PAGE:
Malignant melanoma is one of the most dangerous types of skin cancer. It is one of the most common cancers among 20- to 35-year-olds. Melanoma can occur at any age, but it is extremely rare in childhood.
The causes of malignant melanoma are not fully understood. Sun exposure during childhood and adolescence is thought to be an important contributor to melanoma risk and seems more important than exposure later in life. The worst damage is thought to occur following occasional exposure to short periods of intense sunlight causing sunburn, such as at weekends or on holiday. The higher incidence of malignant melanoma in indoor workers compared to outdoor workers supports this notion.
People with a history of melanoma in another family member and people with numerous moles are at a higher risk of melanoma.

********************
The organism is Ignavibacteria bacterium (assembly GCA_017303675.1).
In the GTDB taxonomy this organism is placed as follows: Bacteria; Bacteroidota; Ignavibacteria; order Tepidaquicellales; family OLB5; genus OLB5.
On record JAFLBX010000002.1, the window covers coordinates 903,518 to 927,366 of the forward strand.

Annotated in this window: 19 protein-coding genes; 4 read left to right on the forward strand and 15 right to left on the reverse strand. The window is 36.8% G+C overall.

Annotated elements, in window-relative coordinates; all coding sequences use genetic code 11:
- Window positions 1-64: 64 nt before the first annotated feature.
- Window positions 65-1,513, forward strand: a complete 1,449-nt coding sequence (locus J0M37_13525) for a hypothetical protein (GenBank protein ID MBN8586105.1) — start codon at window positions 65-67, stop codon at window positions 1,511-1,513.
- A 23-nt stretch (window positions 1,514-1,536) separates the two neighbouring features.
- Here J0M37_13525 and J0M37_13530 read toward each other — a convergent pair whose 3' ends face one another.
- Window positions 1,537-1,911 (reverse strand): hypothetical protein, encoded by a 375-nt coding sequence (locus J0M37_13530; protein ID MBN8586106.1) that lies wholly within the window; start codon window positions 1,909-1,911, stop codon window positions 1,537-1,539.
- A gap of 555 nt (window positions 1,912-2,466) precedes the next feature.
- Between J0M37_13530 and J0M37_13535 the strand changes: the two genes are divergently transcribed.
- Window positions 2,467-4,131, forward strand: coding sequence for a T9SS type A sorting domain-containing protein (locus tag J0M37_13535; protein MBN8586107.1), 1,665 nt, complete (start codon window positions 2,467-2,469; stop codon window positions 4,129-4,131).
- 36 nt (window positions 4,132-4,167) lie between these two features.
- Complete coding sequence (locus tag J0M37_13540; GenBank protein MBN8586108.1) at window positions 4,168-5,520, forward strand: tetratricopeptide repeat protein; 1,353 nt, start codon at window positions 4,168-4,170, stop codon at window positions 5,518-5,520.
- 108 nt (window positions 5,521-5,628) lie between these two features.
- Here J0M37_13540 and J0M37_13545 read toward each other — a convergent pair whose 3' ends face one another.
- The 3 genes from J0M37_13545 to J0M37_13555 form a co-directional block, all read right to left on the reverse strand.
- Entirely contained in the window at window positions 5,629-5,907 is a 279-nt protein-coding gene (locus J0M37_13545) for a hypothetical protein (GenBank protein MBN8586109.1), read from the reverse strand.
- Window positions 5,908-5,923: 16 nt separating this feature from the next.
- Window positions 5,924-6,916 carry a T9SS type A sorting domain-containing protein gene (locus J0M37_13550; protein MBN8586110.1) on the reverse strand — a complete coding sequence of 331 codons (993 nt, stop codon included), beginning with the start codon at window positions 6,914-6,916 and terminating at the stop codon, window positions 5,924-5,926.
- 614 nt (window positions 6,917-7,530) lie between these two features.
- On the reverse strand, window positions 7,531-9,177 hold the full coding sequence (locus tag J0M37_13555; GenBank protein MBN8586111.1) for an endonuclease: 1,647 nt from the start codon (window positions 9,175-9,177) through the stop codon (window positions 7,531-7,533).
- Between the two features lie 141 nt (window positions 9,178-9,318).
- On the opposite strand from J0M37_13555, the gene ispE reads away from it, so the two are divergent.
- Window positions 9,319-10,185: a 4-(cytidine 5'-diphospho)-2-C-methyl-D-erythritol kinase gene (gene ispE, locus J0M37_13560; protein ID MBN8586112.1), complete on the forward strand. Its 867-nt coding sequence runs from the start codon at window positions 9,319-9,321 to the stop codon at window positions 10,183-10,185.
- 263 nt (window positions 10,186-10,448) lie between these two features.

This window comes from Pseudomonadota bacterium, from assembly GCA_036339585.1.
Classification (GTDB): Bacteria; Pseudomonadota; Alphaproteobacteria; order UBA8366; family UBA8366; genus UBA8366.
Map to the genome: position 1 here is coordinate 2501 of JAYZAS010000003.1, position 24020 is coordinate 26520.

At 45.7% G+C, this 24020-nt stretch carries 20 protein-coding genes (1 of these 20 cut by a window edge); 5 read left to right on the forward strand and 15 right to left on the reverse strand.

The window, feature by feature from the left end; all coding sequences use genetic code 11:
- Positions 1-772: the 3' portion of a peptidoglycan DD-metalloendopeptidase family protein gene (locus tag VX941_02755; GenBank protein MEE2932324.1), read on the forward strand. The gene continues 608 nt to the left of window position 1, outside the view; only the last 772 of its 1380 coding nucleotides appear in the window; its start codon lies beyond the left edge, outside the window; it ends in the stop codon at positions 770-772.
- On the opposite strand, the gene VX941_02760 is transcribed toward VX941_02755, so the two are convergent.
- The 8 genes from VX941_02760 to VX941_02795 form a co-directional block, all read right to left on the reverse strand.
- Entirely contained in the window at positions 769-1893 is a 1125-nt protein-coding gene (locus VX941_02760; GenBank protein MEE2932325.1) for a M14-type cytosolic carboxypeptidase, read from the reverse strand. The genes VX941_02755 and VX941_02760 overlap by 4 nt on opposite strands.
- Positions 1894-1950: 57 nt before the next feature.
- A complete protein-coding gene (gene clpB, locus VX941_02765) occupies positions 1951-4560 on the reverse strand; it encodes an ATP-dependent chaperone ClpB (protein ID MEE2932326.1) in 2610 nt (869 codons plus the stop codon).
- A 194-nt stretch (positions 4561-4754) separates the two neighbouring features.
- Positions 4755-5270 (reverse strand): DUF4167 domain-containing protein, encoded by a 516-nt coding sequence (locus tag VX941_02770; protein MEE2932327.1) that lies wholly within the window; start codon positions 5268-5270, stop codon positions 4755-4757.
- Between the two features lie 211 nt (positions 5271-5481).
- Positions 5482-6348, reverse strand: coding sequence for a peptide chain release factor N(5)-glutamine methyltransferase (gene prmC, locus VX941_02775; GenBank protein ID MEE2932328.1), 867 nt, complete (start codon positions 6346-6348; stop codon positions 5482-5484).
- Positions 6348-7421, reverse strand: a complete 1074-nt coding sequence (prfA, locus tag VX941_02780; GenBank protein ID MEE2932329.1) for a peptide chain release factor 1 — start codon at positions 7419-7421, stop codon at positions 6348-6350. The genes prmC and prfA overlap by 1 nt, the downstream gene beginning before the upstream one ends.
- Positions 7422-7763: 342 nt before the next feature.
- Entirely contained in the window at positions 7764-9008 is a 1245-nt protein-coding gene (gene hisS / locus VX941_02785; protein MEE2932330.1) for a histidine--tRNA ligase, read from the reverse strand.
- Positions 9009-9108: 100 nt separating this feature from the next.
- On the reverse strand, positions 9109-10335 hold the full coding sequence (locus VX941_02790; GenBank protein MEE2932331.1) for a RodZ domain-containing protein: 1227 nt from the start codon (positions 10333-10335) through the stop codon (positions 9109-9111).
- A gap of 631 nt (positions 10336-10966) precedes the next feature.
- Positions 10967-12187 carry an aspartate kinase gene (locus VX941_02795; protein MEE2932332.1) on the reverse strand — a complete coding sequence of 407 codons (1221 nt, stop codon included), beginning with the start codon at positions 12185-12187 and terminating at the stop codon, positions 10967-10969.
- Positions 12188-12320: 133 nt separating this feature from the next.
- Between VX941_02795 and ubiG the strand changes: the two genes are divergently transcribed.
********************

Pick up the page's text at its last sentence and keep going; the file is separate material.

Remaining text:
All forms of skin cancer have been on the increase in most fair-skinned populations, the highest rate of increase worldwide is noted for malignant melanoma. The rise could have occurred because having a tan became more desirable over the years, and people started to sun-bathe more. It could also have been due to people exposing more of their body to the sun, as shorts/short skirts/sleeveless tops have become more popular. Another possible reason is the ozone depletion in the stratosphere that is allowing more UVB penetration from the sun.
Malignant melanoma may arise as a new mole or as changes in colour, shape, size or sensation of an old spot, freckle or mole. Melanomas tend to have an irregular outline and an irregular colouring. Itching is a common symptom but is also found in normal moles.
It is important to note that whether a mole is flat or raised, whether it has gradually become fleshier over a long period, or whether it has hairs protruding is not an indicator of melanoma.
If recognized and treated early, the chances of survival are good. If untreated, the tumour can develop rapidly, and cancer cells can spread to other parts of the body causing death.